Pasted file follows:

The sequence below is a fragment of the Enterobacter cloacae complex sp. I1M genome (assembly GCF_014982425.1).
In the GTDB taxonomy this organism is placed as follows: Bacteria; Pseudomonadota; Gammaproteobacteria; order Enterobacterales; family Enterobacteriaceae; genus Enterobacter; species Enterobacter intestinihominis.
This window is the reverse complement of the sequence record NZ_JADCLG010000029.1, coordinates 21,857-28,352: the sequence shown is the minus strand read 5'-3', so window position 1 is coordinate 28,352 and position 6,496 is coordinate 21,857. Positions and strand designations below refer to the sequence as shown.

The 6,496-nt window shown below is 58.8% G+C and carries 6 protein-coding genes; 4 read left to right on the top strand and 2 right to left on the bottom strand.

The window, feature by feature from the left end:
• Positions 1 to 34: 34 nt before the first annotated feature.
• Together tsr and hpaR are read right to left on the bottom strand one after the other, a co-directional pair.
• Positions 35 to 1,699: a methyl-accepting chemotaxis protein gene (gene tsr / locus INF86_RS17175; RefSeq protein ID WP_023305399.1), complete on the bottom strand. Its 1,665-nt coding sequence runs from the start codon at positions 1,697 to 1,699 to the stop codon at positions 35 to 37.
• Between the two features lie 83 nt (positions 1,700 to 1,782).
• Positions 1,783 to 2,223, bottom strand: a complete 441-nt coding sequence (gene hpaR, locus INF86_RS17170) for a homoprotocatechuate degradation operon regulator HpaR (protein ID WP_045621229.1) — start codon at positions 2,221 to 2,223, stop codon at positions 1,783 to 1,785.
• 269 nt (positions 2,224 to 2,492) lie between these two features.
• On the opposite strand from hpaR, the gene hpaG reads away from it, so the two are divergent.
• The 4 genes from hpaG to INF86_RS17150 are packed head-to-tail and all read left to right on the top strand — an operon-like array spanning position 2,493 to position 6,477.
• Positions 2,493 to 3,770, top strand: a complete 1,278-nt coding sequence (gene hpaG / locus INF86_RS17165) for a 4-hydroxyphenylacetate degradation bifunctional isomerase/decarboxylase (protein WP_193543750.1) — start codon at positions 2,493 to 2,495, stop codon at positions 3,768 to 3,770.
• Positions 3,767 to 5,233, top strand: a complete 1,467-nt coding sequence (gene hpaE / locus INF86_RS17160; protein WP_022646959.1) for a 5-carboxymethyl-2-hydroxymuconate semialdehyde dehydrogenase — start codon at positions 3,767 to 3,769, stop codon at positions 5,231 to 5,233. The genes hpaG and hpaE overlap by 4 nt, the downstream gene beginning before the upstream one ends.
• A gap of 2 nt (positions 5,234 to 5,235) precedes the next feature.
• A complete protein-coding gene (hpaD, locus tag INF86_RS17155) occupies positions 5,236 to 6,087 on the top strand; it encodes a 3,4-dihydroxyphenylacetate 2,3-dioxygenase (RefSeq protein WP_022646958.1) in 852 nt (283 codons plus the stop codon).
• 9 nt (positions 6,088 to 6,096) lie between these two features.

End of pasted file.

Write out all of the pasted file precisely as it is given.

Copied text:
The sequence below is a fragment of the Enterobacter cloacae complex sp. I1M genome (assembly GCF_014982425.1).
In the GTDB taxonomy this organism is placed as follows: Bacteria; Pseudomonadota; Gammaproteobacteria; order Enterobacterales; family Enterobacteriaceae; genus Enterobacter; species Enterobacter intestinihominis.
This window is the reverse complement of the sequence record NZ_JADCLG010000029.1, coordinates 21,857-28,352: the sequence shown is the minus strand read 5'-3', so window position 1 is coordinate 28,352 and position 6,496 is coordinate 21,857. Positions and strand designations below refer to the sequence as shown.

The 6,496-nt window shown below is 58.8% G+C and carries 6 protein-coding genes; 4 read left to right on the top strand and 2 right to left on the bottom strand.

The window, feature by feature from the left end:
• Positions 1 to 34: 34 nt before the first annotated feature.
• Together tsr and hpaR are read right to left on the bottom strand one after the other, a co-directional pair.
• Positions 35 to 1,699: a methyl-accepting chemotaxis protein gene (gene tsr / locus INF86_RS17175; RefSeq protein ID WP_023305399.1), complete on the bottom strand. Its 1,665-nt coding sequence runs from the start codon at positions 1,697 to 1,699 to the stop codon at positions 35 to 37.
• Between the two features lie 83 nt (positions 1,700 to 1,782).
• Positions 1,783 to 2,223, bottom strand: a complete 441-nt coding sequence (gene hpaR, locus INF86_RS17170) for a homoprotocatechuate degradation operon regulator HpaR (protein ID WP_045621229.1) — start codon at positions 2,221 to 2,223, stop codon at positions 1,783 to 1,785.
• 269 nt (positions 2,224 to 2,492) lie between these two features.
• On the opposite strand from hpaR, the gene hpaG reads away from it, so the two are divergent.
• The 4 genes from hpaG to INF86_RS17150 are packed head-to-tail and all read left to right on the top strand — an operon-like array spanning position 2,493 to position 6,477.
• Positions 2,493 to 3,770, top strand: a complete 1,278-nt coding sequence (gene hpaG / locus INF86_RS17165) for a 4-hydroxyphenylacetate degradation bifunctional isomerase/decarboxylase (protein WP_193543750.1) — start codon at positions 2,493 to 2,495, stop codon at positions 3,768 to 3,770.
• Positions 3,767 to 5,233, top strand: a complete 1,467-nt coding sequence (gene hpaE / locus INF86_RS17160; protein WP_022646959.1) for a 5-carboxymethyl-2-hydroxymuconate semialdehyde dehydrogenase — start codon at positions 3,767 to 3,769, stop codon at positions 5,231 to 5,233. The genes hpaG and hpaE overlap by 4 nt, the downstream gene beginning before the upstream one ends.
• A gap of 2 nt (positions 5,234 to 5,235) precedes the next feature.
• A complete protein-coding gene (hpaD, locus tag INF86_RS17155) occupies positions 5,236 to 6,087 on the top strand; it encodes a 3,4-dihydroxyphenylacetate 2,3-dioxygenase (RefSeq protein WP_022646958.1) in 852 nt (283 codons plus the stop codon).
• 9 nt (positions 6,088 to 6,096) lie between these two features.